I never expected Baz Luhrmann’s “The Great Gatsby” to feel understated, but it’s almost demure at times. While busy and jumped-up, it’s as much about trappings of luxe, the secret life of brands. (The brands include F. Scott Fitzgerald, Jay-Z, Tiffany & Co., Miu Miu, Prada, Brooks Brothers, Fogal of Switzerland, Moët & Chandon, and of course, Baz Luhrmann.) Carey Mulligan, Tobey Maguire, Leonardo DiCaprio: none of this trio of dreamers, schemers, adulterers and enablers feels like a grown-up, only playacting children rather than Jay Gatsby, Nick Carraway and Daisy Buchanan. (Even DiCaprio’s pronounced laugh lines fail to make him seem Gatsby’s age of thirty-two.) But Gatsby’s mannered way of speaking, a made-up accent of uncertain and variable provenance, is annoying, transparent and wholly appropriate. As is our introduction to the elusive Gatsby’s full face, gleaming and golden and fireworks-festooned like the most grandiloquent Suntory whiskey ad ever storyboarded. Such freighted momentousness is endless, the acting erratic, sapping even Mulligan’s sorrowful kitten-cum-coquette intonations of quiet despair. (When she murmurs of Gatsby and his “perfect irresistible imagination,” Luhrmann seems to be speaking to himself.) Maguire’s voiceover is mewly, suiting his look as a milky, milk-fed twelve-year-old. Luhrmann and co-writer Craig Pearce added a framing, with Nick composing the novel as an exercise suggested by his doctor in an asylum. (In those scenes, you can tell time has passed: Nick’s floppy forelock is more sculptured and has more volume.) As he writes or types, words inscribe the space between us and the screen, a touch as much Tony Scott as Peter Greenaway, calligraphy flowering and foundering to smoke and smudge. The film’s one consistent live wire is actress Elizabeth Debicki as Jordan Baker—electric, wide-eyed, seeming alert to the potential caprice in any instant. She’s the only character not to be caught in a pout. The most romantic image is the ineffable angel’s-eye view floating over lower Manhattan, seen several times from miles on high in a cloudless sky. Curiously, the placement is from a perspective familiar from post-9/11 imagery: the eye instinctively shifts to the left and searches for the Towers that wouldn’t be built for another five decades to come. Of course, at street level, the corners of the wide frames are doodled with dirigibles. More touching than the undifferentiated confusion of the animated city streets is a moment early on when the computer animation rises slightly over the flat plains of Long Island briefly revealing the metropolis beyond as a lip of fierce, silent electric illumination. Gatsby’s palatial Xanadu, seen from the distance like a Disney World castle rising from the swamp that is of Orlando, is largely conveyed through a single space alongside a swimming pool, throbbing with dozens of dancing extras. Luhrmann treats the interior spaces as proscenium, moving forward and back instead of sculpting space. Could it have been bigger, louder, sweller, like a castle in Marrakesh instead of a soundstage in Sydney? Now, Fritz Lang making a 3D Gatsby: dream on. There are no mirrors for Luhrmann’s Gatsby, his only reflection the world he’s made. The exterior world is conveyed in streaks of motion, gaudy cars rushing against ribbons of overpopulated digital cartoon space. Stanley Kauffmann could have been predicting Luhrmann’s redundant use of 3D when writing years ago about a director’s compositional style in some forgotten street-savvy crime thriller as demonstrating a mastery of “the large foreground object.” In traditional photographic composition, depth and distance are readily indicated that way, but Luhrmann adds this elemental technique to 3D, doubling down on the simple geometric differentiation of space: an oscillating electric fan in the foreground; a spoked wheel rim that frames a mechanic’s sweaty face; rainbow-edged glints from superimposed thickness of car window glass. Shockingly, sadly, in 3D, Baz don’t dance. “Moulin Rouge” could-could-could without the stereoscopic luggage. The most garish, most vulgar image is a fat, cheap thrill, looking like a “bullet-time” sequence from “The Matrix.” That horrible car accident near the end of the story is hefted as a huge slab of camp, with a red-dressed redhead’s bloody, broken body twirling in slowest motion, rising to the height of the fated, faded billboard with the dead stare of Dr. Eckleburg. It’s so blissfully awful, Luhrmann offers up a second lashing a little later. To paraphrase Mel Brooks, in this moment, Luhrmann rises beneath vulgarity. This “Great Gatsby” is both panoramic farrago and a disorderly, deeply personal film for Luhrmann. But the lingering mood is a surprise: At the preview I caught, dialogue and background music were pitched at almost the same level, making the mood less the jarring anachronism of hip-hop that had been anticipated than the languor of trip-hop, that 1990s brood of a mood studded with ample sampling of decades of pop. The music under the lengthy end credits is lovely and downbeat, a decompression of the glitter and bombast and the literal-minded but thoroughly beautiful last two sets of images that measure the famous last lines of Fitzgerald’s novel. Luhrmann’s essential Australian vulgarity is in full snap and flower, but once the images fade, Baz turns shoe-gaze deejay. (Ray Pride)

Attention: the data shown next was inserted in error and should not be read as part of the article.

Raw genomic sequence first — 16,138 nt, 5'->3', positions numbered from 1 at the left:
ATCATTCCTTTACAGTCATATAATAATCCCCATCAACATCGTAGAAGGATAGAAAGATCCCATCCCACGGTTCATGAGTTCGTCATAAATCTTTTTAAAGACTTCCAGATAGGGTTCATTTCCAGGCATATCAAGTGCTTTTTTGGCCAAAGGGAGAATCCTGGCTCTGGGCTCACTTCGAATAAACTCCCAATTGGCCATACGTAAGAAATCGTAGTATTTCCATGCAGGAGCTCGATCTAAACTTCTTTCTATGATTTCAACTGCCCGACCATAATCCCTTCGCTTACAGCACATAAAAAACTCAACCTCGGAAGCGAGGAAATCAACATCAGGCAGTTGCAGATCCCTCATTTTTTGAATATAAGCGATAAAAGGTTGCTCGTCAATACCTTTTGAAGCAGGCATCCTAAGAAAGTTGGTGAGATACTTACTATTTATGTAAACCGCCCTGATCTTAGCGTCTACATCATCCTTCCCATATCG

“The Great Gatsby” is borne back ceaselessly into 3D, starting Friday. A trailer is below.
Ray Pride is Newcity film critic and a contributing editor of Filmmaker magazine. He is also a photographer: his history of Chicago “Ghost Signs” in words and images is forthcoming. Previews on Twitter (twitter.com/chighostsigns) as well as daily photography on Instagram: instagram.com/raypride. Twitter: twitter.com/RayPride. (Photo: Jorge Colombo.)